At the same time, the P-I-D controller 226 will be forcing the feed rate to increase since the low FCCU pressure will allow the air blower to operate at a low speed. Again, signals 238 and 241 are utilized to prevent suction pressure constraints from being exceeded. In general, signal 228 will be provided as the control signal 141 when the software switch 212 is in position B.

As the flow rate of the feed slowly increases, the wet gas compressor will reach its high limit (indicating that the wet gas compressor has been base loaded). At this point signal 217, which is being provided as signal 131, will begin to represent an increasing suction pressure. This will cause the speed of the air blower to be increased while the speed of the wet gas compressor remains at the high limit because of the increasing feed rate. When the air blower reaches a speed high limit, the P-I-D controller block 226 will force the increases in the feed rate to be terminated. The flow of feed will then be maintained at a rate which completely loads the wet gas compressor and the air blower.

In summary, if it is desired to base load the wet gas compressor, the software switch is set to position B. Controller 226 forces the feed rate to increase slowly. Controller 214 forces the speed of the wet gas compressor to increase to maintain a low suction pressure as the feed rate increases. When the wet gas compressor speed reaches a high limit, load is shifted to the air blower until such time as the air blower is also loaded. When both the wet gas compressor and air blower are loaded, increases in the feed rate are terminated and the FCCU will be operating at a desired condition of maximum feed rate without violating a process constraint.

Although the objective is always to operate at maximum feed flow rate, it will be necessary on occasion to back feed out of the reactor after the maximum feed rate has been achieved (when the air blower and gas compressor are both loaded at a given set of operating conditions). An example of this would be if there was a significant rise in ambient temperature, such as after a rainstorm or going from night to daytime operation. As the ambient temperature increases, the air blower would pump the same volume of air as long as the blower speed has not changed, but there are now fewer pounds (mass) of air because of the density change due to the change in ambient temperature. The control scheme described herein would "back out" just enough feed to satisfy the constraint that was violated with the switch in either position A or position B.

The invention has been described in terms of a preferred embodiment as illustrated in FIGS. 1 and 2. Specific control components which can be used in the practice of the invention as illustrated in FIG. 1 such as pressure transducer 111; speed transducers 133 and 126; speed controller 132; flow transducer 144; flow controller 143; and the many control valves illustrated are each well known, commercially available control components such as are illustrated and described at length in Perry's Chemical Engineer's Handbook, 4th Edition, Chapter 22, McGraw-Hill.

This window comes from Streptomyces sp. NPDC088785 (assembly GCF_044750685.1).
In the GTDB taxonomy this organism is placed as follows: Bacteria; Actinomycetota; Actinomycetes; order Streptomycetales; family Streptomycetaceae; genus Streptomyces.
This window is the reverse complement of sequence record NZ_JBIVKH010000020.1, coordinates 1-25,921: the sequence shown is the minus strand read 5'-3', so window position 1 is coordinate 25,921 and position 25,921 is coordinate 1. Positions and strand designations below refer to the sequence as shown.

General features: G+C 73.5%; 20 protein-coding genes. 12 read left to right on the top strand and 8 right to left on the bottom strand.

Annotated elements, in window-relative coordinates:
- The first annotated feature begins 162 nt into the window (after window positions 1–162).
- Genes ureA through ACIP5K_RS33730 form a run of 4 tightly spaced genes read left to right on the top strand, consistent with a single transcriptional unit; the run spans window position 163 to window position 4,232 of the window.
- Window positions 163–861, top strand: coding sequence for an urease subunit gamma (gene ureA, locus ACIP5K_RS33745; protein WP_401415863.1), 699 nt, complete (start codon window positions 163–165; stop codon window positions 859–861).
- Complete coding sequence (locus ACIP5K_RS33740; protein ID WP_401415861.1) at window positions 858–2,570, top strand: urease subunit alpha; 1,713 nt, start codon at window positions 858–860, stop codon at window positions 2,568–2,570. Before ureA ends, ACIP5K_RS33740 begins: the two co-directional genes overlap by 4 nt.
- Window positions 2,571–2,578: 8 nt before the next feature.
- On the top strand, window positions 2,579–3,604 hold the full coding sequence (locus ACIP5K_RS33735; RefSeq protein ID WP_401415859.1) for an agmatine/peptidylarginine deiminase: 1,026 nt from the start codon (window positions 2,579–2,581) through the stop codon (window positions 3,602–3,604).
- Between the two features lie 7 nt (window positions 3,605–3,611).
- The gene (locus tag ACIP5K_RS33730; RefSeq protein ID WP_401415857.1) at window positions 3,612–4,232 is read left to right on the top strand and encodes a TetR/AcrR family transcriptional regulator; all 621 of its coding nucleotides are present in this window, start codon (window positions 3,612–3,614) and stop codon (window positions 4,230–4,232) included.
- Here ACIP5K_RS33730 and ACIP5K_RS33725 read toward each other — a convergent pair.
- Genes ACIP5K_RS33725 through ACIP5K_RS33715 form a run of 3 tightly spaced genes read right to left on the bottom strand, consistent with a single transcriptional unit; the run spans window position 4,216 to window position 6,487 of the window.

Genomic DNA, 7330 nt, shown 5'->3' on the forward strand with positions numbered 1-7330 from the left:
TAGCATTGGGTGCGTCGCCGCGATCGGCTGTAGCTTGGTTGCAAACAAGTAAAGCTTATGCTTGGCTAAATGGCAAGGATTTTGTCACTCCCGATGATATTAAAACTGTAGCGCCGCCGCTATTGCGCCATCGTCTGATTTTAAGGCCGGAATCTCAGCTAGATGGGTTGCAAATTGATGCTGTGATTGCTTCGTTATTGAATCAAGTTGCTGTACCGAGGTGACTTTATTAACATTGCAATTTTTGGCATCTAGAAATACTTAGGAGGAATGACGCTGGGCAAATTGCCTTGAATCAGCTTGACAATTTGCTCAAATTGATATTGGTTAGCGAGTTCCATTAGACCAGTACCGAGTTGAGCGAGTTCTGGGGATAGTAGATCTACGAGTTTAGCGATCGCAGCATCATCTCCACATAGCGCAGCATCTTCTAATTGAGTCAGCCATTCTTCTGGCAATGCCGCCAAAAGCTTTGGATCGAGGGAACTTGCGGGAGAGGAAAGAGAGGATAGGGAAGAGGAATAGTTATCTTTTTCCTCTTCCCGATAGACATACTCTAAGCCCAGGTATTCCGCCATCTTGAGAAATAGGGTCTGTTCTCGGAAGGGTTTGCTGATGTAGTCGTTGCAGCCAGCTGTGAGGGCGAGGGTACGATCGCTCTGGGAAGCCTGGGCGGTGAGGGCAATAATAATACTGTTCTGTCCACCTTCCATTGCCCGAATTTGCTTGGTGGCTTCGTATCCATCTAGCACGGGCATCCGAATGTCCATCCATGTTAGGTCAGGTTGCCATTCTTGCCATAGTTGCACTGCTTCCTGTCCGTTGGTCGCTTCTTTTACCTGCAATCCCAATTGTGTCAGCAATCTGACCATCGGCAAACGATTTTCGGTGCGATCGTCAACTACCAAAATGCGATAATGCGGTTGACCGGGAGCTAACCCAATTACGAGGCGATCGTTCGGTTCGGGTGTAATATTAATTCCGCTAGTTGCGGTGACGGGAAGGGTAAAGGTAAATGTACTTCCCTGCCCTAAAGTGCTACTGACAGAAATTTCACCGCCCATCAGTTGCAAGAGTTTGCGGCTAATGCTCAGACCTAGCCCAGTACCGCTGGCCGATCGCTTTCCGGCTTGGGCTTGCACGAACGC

While the invention has been described in terms of the presently preferred embodiment, reasonable variations and modifications are possible by those skilled in the art and such variations and modifications are within the scope of the described invention and the appended claims.

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Referenced by
Citing PatentFiling datePublication dateApplicantTitle
US4654801 *Nov 30, 1984Mar 31, 1987Phillips Petroleum CompanyControl of a vinyl acetate process
US5389236 *Apr 21, 1993Feb 14, 1995Bartholic; David B.Method and apparatus for controlling introduction of catalysts into FCC units
US7369959Nov 18, 2005May 6, 2008Intercat Equipment, Inc.Fluid catalytic cracking catalyst injection system and method for communicating with same
US7606678 *Jun 2, 2004Oct 20, 2009Intercat Equipment, Inc.Method for monitoring a FCC catalyst injection system
US8099259May 24, 2005Jan 17, 2012Intercat Equipment, Inc.Method for monitoring catalyst requirements of a refinery
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Classifications
U.S. Classification208/113, 422/178, 422/144, 208/DIG.1, 700/266, 700/270, 422/619
International ClassificationC10G11/18
Cooperative ClassificationY10S208/01, C10G11/187
European ClassificationC10G11/18R
Legal Events
DateCodeEventDescription
Apr 16, 1991FPExpired due to failure to pay maintenance fee
Effective date: 19910203
Feb 3, 1991LAPSLapse for failure to pay maintenance fees
Sep 4, 1990REMIMaintenance fee reminder mailed
Jun 15, 1988ASAssignment
Owner name: APPLIED AUTOMATION, INC., A DE. CORP.
Free format text: ASSIGNMENT OF ASSIGNORS INTEREST.;ASSIGNOR:PHILLIPS PETROLEUM COMPANY, A DE. CORP.;REEL/FRAME:004901/0178
Effective date: 19880520
Mar 20, 1986FPAYFee payment
Year of fee payment: 4
Aug 17, 1981ASAssignment
Owner name: PHILLIPS PETROLEUM COMPANY, A CORP. OF DE
Free format text: ASSIGNMENT OF ASSIGNORS INTEREST.;ASSIGNORS:BARD, WILLIAM B.;WALTERS JOHN O.;REEL/FRAME:003887/0255
Effective date: 19810728
Free format text: ASSIGNMENT OF ASSIGNORS INTEREST;ASSIGNORS:BARD, WILLIAM B.;WALTERS JOHN O.;REEL/FRAME:003887/0255
Owner name: PHILLIPS PETROLEUM COMPANY